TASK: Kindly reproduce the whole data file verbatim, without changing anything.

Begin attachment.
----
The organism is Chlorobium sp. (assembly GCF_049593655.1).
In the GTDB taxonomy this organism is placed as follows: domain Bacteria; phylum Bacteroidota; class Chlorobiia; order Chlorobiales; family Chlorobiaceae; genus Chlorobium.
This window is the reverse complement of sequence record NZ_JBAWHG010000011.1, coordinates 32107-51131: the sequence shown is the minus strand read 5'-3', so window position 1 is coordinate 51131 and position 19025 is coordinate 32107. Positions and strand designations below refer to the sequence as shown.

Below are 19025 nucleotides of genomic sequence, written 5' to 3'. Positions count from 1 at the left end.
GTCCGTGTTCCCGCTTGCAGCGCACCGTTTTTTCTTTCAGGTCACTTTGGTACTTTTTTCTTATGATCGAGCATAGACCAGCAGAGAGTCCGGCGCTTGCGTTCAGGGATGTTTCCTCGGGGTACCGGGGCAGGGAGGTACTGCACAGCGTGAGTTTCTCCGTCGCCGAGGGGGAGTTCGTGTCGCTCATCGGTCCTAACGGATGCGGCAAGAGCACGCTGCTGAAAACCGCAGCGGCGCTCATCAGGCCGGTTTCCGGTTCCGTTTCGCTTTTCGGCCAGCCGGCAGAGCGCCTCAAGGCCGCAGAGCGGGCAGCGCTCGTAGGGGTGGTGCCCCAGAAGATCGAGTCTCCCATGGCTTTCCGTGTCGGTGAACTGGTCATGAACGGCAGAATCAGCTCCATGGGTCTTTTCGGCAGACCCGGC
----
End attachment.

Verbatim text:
The organism is Chlorobium sp. (assembly GCF_049593655.1).
In the GTDB taxonomy this organism is placed as follows: domain Bacteria; phylum Bacteroidota; class Chlorobiia; order Chlorobiales; family Chlorobiaceae; genus Chlorobium.
This window is the reverse complement of sequence record NZ_JBAWHG010000011.1, coordinates 32107-51131: the sequence shown is the minus strand read 5'-3', so window position 1 is coordinate 51131 and position 19025 is coordinate 32107. Positions and strand designations below refer to the sequence as shown.

Below are 19025 nucleotides of genomic sequence, written 5' to 3'. Positions count from 1 at the left end.
GTCCGTGTTCCCGCTTGCAGCGCACCGTTTTTTCTTTCAGGTCACTTTGGTACTTTTTTCTTATGATCGAGCATAGACCAGCAGAGAGTCCGGCGCTTGCGTTCAGGGATGTTTCCTCGGGGTACCGGGGCAGGGAGGTACTGCACAGCGTGAGTTTCTCCGTCGCCGAGGGGGAGTTCGTGTCGCTCATCGGTCCTAACGGATGCGGCAAGAGCACGCTGCTGAAAACCGCAGCGGCGCTCATCAGGCCGGTTTCCGGTTCCGTTTCGCTTTTCGGCCAGCCGGCAGAGCGCCTCAAGGCCGCAGAGCGGGCAGCGCTCGTAGGGGTGGTGCCCCAGAAGATCGAGTCTCCCATGGCTTTCCGTGTCGGTGAACTGGTCATGAACGGCAGAATCAGCTCCATGGGTCTTTTCGGCAGACCCGGC